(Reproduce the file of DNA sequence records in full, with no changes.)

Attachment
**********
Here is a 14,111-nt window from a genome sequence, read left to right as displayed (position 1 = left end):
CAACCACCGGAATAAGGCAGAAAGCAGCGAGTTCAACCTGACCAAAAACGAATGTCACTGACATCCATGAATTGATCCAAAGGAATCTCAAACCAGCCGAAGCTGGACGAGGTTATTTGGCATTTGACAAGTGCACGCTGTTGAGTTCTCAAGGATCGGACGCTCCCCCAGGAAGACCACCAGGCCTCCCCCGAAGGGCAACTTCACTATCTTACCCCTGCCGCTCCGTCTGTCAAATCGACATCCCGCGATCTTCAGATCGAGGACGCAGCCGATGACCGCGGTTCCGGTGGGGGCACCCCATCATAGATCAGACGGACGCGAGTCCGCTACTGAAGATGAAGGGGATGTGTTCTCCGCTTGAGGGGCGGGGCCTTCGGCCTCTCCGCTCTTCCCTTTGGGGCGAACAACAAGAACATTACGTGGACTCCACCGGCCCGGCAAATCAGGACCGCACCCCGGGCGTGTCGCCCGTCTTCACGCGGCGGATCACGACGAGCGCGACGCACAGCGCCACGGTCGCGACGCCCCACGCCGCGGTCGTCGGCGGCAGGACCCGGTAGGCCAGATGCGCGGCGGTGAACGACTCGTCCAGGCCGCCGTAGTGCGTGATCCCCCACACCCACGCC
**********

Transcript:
Here is a 14,111-nt window from a genome sequence, read left to right as displayed (position 1 = left end):
CAACCACCGGAATAAGGCAGAAAGCAGCGAGTTCAACCTGACCAAAAACGAATGTCACTGACATCCATGAATTGATCCAAAGGAATCTCAAACCAGCCGAAGCTGGACGAGGTTATTTGGCATTTGACAAGTGCACGCTGTTGAGTTCTCAAGGATCGGACGCTCCCCCAGGAAGACCACCAGGCCTCCCCCGAAGGGCAACTTCACTATCTTACCCCTGCCGCTCCGTCTGTCAAATCGACATCCCGCGATCTTCAGATCGAGGACGCAGCCGATGACCGCGGTTCCGGTGGGGGCACCCCATCATAGATCAGACGGACGCGAGTCCGCTACTGAAGATGAAGGGGATGTGTTCTCCGCTTGAGGGGCGGGGCCTTCGGCCTCTCCGCTCTTCCCTTTGGGGCGAACAACAAGAACATTACGTGGACTCCACCGGCCCGGCAAATCAGGACCGCACCCCGGGCGTGTCGCCCGTCTTCACGCGGCGGATCACGACGAGCGCGACGCACAGCGCCACGGTCGCGACGCCCCACGCCGCGGTCGTCGGCGGCAGGACCCGGTAGGCCAGATGCGCGGCGGTGAACGACTCGTCCAGGCCGCCGTAGTGCGTGATCCCCCACACCCACGCC